Sophisticated enzymatic treatment could prevent tooth decay in children

Dental plaques form a coalition of bacteria and yeast that are linked by sugar chains. It is on these sugars that the new treatment is aimed. Resisting sugar is not easy, as well as following the right procedures when brushing your teeth. Therefore, people, especially children, are often prone to tooth decay. A new treatment that uses enzymes to weaken dental plaque, a biofilm that constantly forms on the teeth and leads to tooth decay, could now help.
According to experts from the American University of Pennsylvania, dental plaque usually consists of the bacteria streptococci Streptococcus mutans and the yeast Candida albicans. Streptococci support each other with yeast. They even connect to each other, using mannan polysaccharide molecules from the yeast cell wall, which associate with glycosyltransferase enzyme molecules produced by streptococci.
Attack on dental plaques
Today, there are drugs that target streptococci in the oral cavity. But they usually also kill useful bacteria without affecting the plaque itself. Geelsu Hwang and his team therefore came up with a new approach. Instead of the bacteria or yeast themselves, they attack their joints, ie the mannan molecules.

In experiments, they tried three different enzymes that break down mannan. They let them act on biofilms placed on a tooth-like surface. After only 5 minutes of exposure to the enzymes, the biofilm was significantly weakened, which was then much easier to remove by brushing teeth and similar procedures. The advantage of such treatment is that resistance to it develops worse. In the future, similar enzymes could appear, for example, in children’s mouthwashes and similar preparations.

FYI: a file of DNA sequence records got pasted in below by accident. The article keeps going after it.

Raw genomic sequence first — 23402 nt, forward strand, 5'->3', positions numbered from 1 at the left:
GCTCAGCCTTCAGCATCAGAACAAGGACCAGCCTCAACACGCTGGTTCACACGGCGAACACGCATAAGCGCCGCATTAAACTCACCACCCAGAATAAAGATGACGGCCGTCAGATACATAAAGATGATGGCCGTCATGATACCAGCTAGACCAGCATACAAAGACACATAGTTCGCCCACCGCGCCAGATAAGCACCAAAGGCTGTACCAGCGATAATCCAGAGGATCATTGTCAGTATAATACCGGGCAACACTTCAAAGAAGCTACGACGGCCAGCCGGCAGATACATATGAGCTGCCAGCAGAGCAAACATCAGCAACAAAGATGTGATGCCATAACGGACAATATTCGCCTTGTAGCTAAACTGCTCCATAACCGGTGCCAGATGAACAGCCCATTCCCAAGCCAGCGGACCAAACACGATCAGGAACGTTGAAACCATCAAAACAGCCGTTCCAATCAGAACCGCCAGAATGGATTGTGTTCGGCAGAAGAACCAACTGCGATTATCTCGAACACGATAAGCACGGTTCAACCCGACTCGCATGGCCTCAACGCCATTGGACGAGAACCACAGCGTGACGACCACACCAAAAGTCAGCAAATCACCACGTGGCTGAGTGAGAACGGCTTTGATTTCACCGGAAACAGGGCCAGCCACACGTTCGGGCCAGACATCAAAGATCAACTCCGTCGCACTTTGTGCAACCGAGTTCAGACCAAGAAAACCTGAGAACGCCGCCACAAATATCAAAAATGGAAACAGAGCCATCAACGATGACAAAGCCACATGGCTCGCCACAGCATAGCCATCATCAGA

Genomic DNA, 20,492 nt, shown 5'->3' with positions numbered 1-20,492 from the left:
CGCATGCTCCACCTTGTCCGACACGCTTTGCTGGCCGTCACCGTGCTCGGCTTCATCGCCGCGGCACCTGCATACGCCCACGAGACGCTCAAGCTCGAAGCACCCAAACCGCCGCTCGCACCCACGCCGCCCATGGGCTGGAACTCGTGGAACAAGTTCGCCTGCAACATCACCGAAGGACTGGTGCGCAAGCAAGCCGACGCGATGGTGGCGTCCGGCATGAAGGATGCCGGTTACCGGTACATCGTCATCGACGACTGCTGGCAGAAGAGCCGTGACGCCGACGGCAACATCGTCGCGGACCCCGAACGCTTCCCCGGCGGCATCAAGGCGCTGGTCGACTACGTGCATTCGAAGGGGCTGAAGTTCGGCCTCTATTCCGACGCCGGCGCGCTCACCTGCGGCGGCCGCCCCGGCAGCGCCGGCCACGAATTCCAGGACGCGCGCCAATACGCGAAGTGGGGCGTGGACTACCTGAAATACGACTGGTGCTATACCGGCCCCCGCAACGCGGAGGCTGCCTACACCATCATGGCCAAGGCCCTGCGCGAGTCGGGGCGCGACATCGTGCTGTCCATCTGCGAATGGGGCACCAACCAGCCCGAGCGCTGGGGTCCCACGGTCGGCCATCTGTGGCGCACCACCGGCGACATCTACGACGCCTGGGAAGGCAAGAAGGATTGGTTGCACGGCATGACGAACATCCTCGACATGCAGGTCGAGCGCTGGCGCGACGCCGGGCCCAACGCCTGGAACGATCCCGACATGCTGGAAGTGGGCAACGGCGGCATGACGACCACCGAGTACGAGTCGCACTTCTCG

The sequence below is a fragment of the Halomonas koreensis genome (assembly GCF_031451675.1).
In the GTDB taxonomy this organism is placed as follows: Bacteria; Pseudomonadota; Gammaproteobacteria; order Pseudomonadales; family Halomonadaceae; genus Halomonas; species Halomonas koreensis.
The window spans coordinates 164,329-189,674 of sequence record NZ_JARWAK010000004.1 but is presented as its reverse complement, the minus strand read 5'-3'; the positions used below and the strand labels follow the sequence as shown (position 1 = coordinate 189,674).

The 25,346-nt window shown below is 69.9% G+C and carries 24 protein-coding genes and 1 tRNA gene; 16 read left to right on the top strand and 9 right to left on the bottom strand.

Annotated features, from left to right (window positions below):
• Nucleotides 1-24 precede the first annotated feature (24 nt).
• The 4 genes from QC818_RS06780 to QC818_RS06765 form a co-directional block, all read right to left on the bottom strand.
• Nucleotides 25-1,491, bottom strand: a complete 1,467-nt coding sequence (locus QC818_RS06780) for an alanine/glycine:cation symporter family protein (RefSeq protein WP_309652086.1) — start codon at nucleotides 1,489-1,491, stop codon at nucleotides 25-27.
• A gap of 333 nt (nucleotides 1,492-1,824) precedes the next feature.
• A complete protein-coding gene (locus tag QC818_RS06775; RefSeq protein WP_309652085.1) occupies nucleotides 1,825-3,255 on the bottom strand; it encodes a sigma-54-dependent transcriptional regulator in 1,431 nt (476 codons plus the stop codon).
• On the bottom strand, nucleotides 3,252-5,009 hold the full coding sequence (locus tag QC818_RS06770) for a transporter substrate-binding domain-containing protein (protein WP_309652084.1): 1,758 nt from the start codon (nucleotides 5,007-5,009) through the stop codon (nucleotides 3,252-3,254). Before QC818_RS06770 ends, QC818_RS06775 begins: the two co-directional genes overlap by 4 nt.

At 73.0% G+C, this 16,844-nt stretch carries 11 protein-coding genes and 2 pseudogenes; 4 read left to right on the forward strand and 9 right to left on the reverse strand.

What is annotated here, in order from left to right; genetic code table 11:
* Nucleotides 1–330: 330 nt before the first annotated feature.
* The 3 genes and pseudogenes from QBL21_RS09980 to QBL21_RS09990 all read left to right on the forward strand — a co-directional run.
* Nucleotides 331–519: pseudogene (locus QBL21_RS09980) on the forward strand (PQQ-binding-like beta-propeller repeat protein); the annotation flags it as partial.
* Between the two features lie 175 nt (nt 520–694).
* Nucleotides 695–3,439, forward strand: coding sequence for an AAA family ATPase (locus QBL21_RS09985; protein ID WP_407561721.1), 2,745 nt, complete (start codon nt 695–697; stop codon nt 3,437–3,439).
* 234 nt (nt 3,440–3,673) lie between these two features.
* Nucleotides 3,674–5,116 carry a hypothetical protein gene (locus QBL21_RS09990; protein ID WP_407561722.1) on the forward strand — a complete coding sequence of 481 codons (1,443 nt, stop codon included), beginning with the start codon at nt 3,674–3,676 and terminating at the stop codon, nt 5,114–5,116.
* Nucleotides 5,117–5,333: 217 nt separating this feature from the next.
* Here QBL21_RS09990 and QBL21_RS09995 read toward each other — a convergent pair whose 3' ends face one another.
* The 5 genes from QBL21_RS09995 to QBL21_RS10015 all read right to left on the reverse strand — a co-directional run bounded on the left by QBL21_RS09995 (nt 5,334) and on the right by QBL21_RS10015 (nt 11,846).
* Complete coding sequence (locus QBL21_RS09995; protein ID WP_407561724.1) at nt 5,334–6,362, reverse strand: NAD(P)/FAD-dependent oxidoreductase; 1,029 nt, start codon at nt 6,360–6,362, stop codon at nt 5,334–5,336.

People and also cities have a characteristic staff of microbes

Recently, we often hear about microbiomes – specific communities of bacteria and viruses that animals, including humans, have in their intestines. It turns out that they have a surprising effect on human health and participate in the functioning of organs to which one would not say it at first glance. According to a new study by an international team of experts, this is basically the same for cities.
Research leader Christopher Mason of Cornell University in the United States and colleagues collected samples with microbes on surfaces in public transportation and hospitals from 60 cities in 32 countries around the world. In the period between 2015 and 2017, there were a total of 4,728 samples.
When the researchers analyzed the samples and read the discovered genome sequences, they came across 4,246 known species of viruses, bacteria and archaea. In addition, they also discovered 10,928 species of viruses and 748 species of bacteria, which they did not find in any available database and are therefore new to science. The 31 species discovered were common to 97 percent of cities, and the remaining thousands of species formed specific microbiomes of each city. The results of research could be used in epidemiology, in the development of new drugs, and also in forensic medicine.